E-commerce for a non-CMS site

#1

If you were wanting to start a e-commerce website from scratch that had nothing to do with any CMS, which e-commerce option would you take?

0 Likes

#2

Please could you clarify your question?

Are you asking for specific recommendations? Or more generally whether people would opt for a hosted / non-hosted solution, etc.? Or something else entirely?

0 Likes

#3

Hi TB, I do have my own hosts. Just fedup with constant issues on Wordpress and need to get well away from anything to do with any CMS, but still have ecommerce.

Any suggestions from anyone appreciated.

0 Likes

#4

I can relate to having frustrations with WordPress. I don’t know how you define CMS, but obviously you are going to have content that I presume you will want to manage. The good news is that there are other ways to have an ecommerce site without using WordPress with themes / plugins.

Though putting together a DIY ecommerce site might be fun and would definitely be a learning experience, because getting an ecommerce site right without any problems is important, I recommend you look for an existing alternative. There are many to choose from that will take care of site security, inventory, shipping costs, emails, etc. for you with much reduced risk of something going wrong.

They will have a learning curve and there’s a chance you might come to be “fed up” with them as well, but IMHO a DIY ecommerce site is not something you should do.

0 Likes

#5

How many products do you propose to sell? I have created a site selling a dozen or so products using just session variables and a Pay with PayPal button.

1 Like

#6

Thanks to you both for the input. It’s only for a six page, two product website. Am looking at Opencart as that seems to be the least steepest learning curve.

0 Likes

#7

There are lots of options, many of which you can add to your site with just a few lines of code. But which you use depends on what you’re trying to sell. If you’re selling digital goods, I recommend a really simple option like Gumroad, or FastSpring or Plasso, SendOwl. For physical goods, there are tons of options, like FoxyCart, E-Junkie, and you can now even integrate Shopify—the best known—into your site, rather than use their hosting.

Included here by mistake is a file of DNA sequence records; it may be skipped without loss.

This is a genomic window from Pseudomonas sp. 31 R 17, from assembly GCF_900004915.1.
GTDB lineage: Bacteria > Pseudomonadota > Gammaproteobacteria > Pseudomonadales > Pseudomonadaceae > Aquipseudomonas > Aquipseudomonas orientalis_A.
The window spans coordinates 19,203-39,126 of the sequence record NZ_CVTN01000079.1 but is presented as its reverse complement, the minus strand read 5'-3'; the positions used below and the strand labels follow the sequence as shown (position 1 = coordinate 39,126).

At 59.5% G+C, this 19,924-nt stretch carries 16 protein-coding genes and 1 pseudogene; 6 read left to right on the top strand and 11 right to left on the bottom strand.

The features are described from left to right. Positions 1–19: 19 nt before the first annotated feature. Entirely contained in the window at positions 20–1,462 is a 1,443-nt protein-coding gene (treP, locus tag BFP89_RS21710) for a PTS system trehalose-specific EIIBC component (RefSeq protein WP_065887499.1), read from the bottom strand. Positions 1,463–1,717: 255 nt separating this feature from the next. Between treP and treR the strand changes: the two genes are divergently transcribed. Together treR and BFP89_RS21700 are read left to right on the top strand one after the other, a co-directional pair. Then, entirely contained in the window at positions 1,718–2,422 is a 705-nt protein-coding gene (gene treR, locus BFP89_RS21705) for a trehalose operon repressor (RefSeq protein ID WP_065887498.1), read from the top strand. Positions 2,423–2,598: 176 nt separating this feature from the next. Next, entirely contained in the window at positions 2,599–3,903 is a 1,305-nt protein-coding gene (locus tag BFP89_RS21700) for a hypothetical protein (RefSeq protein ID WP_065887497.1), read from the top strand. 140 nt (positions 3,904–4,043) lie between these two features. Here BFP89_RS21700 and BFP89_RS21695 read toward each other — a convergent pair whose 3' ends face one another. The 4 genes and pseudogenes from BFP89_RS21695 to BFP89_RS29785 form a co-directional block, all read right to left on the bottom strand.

1 Like

#8

Thanks Ralph, after researching this a bit more, I may get Opencart installed.

1 Like

#9

Fair enough. The ones I mentioned don’t require you to install anything on your host, and they also don’t come with all the security issues you get with installing your own cart. So they are much simpler. I don’t know Opencart, but from a quick glance it looks like something you have to install, which tends to mean there’s a lot of security issues etc. you have to deal with.

0 Likes

#10

Thanks Ralph, that input is appreciated.

Let me explain a little more, my knowledge of website coding is far below any of you good people, BUT, I do prefer to see the actual barebones (HTML, PHP, JS, CSS etc) of a page in it’s entirety to work on. In most CMS it seems difficult to do that, or is there a way?

0 Likes

#11

I would say Opencart is a CMS. Just one that is specifically geared to E-Commerce.

You can view the source code for a CMS, be it Wordpress or Opencart. It’s just a load of PHP files, but a lot is in the database.
Though good luck making any sense of it all.

0 Likes

#12

Thanks Sam, I’m really looking for a way for me to be able to edit the individual pages in their entirety, all on one page, META tags, structure, etc, etc. Is that possible on a good eCommerce website?

0 Likes

closed #13

This topic was automatically closed 91 days after the last reply. New replies are no longer allowed.

0 Likes